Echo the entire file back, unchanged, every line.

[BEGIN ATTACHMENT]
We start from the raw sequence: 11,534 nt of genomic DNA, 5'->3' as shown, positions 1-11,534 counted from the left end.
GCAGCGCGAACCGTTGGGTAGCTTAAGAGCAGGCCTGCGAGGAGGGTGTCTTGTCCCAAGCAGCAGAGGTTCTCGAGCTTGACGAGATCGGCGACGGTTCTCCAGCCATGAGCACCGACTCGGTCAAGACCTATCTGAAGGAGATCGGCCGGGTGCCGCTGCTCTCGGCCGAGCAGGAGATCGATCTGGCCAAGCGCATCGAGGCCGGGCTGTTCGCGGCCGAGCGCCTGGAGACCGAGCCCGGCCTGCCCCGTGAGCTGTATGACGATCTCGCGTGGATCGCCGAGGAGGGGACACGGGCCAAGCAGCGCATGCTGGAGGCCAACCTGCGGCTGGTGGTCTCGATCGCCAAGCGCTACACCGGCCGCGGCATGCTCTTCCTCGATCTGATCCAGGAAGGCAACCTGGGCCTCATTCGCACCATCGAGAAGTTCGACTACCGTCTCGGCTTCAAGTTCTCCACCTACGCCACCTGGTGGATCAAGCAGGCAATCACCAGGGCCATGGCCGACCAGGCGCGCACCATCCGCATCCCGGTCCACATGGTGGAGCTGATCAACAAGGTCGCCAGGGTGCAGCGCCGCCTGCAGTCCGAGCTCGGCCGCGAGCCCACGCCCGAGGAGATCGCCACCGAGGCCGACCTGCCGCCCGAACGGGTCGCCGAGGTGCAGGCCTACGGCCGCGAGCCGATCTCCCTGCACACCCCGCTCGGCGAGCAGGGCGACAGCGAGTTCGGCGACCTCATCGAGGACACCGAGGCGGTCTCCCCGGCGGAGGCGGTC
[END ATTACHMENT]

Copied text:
We start from the raw sequence: 11,534 nt of genomic DNA, 5'->3' as shown, positions 1-11,534 counted from the left end.
GCAGCGCGAACCGTTGGGTAGCTTAAGAGCAGGCCTGCGAGGAGGGTGTCTTGTCCCAAGCAGCAGAGGTTCTCGAGCTTGACGAGATCGGCGACGGTTCTCCAGCCATGAGCACCGACTCGGTCAAGACCTATCTGAAGGAGATCGGCCGGGTGCCGCTGCTCTCGGCCGAGCAGGAGATCGATCTGGCCAAGCGCATCGAGGCCGGGCTGTTCGCGGCCGAGCGCCTGGAGACCGAGCCCGGCCTGCCCCGTGAGCTGTATGACGATCTCGCGTGGATCGCCGAGGAGGGGACACGGGCCAAGCAGCGCATGCTGGAGGCCAACCTGCGGCTGGTGGTCTCGATCGCCAAGCGCTACACCGGCCGCGGCATGCTCTTCCTCGATCTGATCCAGGAAGGCAACCTGGGCCTCATTCGCACCATCGAGAAGTTCGACTACCGTCTCGGCTTCAAGTTCTCCACCTACGCCACCTGGTGGATCAAGCAGGCAATCACCAGGGCCATGGCCGACCAGGCGCGCACCATCCGCATCCCGGTCCACATGGTGGAGCTGATCAACAAGGTCGCCAGGGTGCAGCGCCGCCTGCAGTCCGAGCTCGGCCGCGAGCCCACGCCCGAGGAGATCGCCACCGAGGCCGACCTGCCGCCCGAACGGGTCGCCGAGGTGCAGGCCTACGGCCGCGAGCCGATCTCCCTGCACACCCCGCTCGGCGAGCAGGGCGACAGCGAGTTCGGCGACCTCATCGAGGACACCGAGGCGGTCTCCCCGGCGGAGGCGGTC